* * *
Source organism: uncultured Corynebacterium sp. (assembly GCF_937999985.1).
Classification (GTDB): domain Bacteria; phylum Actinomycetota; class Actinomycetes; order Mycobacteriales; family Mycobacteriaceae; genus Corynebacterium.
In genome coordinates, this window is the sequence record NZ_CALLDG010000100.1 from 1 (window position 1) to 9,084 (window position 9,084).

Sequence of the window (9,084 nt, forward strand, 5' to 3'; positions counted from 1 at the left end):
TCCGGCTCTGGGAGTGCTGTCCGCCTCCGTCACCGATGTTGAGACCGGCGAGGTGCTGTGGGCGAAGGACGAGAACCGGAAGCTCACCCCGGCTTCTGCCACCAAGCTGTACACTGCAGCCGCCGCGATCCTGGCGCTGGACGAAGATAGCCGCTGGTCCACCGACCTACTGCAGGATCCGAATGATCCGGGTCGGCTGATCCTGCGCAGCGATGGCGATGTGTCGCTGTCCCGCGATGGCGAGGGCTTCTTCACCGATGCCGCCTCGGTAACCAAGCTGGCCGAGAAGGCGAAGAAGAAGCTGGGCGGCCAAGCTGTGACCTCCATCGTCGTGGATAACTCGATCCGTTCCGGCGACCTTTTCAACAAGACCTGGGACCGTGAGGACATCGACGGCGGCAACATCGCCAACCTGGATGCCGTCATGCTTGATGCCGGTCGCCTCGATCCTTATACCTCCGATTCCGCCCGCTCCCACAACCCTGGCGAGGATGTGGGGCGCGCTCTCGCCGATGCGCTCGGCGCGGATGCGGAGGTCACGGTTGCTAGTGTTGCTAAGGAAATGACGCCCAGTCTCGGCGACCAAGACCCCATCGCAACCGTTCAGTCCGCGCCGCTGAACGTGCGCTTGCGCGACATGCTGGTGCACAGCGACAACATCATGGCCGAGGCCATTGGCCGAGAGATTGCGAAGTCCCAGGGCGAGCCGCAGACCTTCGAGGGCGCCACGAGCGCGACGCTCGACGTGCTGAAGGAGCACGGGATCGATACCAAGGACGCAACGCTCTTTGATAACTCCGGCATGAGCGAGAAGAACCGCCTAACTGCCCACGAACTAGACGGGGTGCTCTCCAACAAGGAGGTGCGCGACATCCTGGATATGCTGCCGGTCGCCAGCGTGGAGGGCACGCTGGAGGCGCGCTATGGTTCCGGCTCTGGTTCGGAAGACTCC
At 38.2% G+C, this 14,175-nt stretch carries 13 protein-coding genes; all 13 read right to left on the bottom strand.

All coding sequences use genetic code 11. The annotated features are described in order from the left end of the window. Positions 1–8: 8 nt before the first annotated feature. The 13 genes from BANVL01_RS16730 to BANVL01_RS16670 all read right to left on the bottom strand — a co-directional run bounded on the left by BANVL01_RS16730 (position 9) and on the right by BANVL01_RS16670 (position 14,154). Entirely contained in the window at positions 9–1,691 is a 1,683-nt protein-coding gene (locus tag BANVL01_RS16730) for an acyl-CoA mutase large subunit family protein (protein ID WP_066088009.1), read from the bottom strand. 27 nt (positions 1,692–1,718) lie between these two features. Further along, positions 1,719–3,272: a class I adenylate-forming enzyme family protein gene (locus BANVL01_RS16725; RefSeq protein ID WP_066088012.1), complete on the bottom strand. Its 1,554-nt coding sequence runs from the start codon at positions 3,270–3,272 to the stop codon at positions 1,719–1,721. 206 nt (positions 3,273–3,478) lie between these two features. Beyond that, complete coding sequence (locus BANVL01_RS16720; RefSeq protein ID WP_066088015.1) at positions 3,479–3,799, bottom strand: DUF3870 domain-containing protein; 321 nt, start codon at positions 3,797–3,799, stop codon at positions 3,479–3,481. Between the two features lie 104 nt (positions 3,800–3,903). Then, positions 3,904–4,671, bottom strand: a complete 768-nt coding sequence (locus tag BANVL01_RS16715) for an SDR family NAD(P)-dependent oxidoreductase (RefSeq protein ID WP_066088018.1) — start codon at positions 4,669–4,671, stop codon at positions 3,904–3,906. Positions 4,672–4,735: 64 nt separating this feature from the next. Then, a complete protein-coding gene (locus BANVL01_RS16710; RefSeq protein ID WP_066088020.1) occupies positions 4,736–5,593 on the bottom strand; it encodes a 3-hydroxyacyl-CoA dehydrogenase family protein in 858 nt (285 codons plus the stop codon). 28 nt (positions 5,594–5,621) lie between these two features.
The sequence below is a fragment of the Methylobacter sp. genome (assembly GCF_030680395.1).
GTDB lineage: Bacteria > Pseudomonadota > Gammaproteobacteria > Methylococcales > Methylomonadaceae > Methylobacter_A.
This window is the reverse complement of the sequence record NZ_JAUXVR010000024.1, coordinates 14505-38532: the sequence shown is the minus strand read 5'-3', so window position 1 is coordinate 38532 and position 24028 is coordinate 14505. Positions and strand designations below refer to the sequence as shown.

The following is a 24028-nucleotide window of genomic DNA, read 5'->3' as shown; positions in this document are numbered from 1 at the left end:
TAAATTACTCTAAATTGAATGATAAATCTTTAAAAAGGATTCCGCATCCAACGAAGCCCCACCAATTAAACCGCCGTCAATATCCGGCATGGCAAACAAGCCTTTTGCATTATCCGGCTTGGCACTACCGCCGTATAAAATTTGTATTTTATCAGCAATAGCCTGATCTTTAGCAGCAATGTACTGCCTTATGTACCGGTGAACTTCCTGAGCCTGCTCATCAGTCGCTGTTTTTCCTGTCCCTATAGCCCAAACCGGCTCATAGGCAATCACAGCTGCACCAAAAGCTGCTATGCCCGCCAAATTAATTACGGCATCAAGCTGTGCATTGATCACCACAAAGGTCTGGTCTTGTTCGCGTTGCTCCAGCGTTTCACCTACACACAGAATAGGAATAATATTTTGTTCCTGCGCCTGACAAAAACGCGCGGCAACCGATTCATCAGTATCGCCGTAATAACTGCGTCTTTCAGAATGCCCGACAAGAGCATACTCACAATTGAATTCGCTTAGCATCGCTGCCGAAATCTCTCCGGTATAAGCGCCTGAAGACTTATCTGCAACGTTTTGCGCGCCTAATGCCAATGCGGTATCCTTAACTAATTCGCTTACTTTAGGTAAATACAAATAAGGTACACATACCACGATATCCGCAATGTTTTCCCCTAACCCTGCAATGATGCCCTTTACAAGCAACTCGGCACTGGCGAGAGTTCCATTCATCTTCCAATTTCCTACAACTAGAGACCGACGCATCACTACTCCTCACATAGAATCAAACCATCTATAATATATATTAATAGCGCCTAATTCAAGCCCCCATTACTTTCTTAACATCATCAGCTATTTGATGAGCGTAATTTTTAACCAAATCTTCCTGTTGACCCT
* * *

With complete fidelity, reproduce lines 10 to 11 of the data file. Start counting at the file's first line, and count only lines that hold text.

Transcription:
This window is the reverse complement of the sequence record NZ_JAUXVR010000024.1, coordinates 14505-38532: the sequence shown is the minus strand read 5'-3', so window position 1 is coordinate 38532 and position 24028 is coordinate 14505. Positions and strand designations below refer to the sequence as shown.

The following is a 24028-nucleotide window of genomic DNA, read 5'->3' as shown; positions in this document are numbered from 1 at the left end: